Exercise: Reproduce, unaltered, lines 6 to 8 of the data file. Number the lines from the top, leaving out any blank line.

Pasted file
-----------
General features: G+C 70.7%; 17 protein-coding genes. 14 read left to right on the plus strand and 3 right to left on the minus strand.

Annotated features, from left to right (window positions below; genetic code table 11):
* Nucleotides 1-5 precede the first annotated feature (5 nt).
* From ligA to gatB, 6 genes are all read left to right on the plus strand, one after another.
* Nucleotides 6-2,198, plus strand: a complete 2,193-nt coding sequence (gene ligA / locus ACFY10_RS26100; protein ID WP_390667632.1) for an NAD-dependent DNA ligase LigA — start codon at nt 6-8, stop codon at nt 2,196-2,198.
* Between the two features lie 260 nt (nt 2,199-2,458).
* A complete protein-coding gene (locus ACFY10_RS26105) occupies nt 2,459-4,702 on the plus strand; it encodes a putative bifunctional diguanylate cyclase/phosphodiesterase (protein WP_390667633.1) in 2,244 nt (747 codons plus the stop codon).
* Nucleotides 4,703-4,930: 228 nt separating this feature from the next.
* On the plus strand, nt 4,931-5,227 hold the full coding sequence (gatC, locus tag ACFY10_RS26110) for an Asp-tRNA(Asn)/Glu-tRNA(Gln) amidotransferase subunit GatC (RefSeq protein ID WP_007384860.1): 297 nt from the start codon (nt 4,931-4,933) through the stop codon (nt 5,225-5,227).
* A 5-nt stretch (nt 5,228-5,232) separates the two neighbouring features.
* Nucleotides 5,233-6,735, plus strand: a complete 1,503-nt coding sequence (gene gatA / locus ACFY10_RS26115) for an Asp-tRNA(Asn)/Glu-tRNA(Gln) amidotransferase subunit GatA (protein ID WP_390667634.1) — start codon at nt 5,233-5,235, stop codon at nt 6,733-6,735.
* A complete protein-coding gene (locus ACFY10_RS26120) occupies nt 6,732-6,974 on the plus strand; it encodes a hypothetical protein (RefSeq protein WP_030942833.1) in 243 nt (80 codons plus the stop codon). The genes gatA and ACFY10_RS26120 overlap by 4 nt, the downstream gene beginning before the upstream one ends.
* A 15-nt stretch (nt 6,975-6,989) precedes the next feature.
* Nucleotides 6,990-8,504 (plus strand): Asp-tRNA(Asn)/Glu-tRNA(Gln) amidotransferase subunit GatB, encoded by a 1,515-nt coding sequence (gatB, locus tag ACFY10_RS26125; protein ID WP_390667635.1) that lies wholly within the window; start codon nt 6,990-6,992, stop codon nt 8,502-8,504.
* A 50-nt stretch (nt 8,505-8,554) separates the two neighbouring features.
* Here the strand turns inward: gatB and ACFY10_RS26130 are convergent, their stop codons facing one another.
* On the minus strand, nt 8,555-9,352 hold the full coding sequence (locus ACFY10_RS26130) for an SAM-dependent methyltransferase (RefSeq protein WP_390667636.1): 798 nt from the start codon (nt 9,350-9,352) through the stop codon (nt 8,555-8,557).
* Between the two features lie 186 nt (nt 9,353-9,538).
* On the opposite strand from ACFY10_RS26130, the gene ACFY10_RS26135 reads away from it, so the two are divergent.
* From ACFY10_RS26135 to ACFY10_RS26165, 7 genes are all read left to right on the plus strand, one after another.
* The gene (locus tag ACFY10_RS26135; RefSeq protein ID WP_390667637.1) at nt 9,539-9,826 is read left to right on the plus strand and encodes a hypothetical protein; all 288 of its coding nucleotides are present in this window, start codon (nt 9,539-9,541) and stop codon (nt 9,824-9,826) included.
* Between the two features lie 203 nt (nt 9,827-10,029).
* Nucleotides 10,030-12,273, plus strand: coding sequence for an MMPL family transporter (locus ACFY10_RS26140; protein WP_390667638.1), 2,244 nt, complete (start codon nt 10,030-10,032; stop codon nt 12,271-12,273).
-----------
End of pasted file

* Between the two features lie 260 nt (nt 2,199-2,458).
* A complete protein-coding gene (locus ACFY10_RS26105) occupies nt 2,459-4,702 on the plus strand; it encodes a putative bifunctional diguanylate cyclase/phosphodiesterase (protein WP_390667633.1) in 2,244 nt (747 codons plus the stop codon).
* Nucleotides 4,703-4,930: 228 nt separating this feature from the next.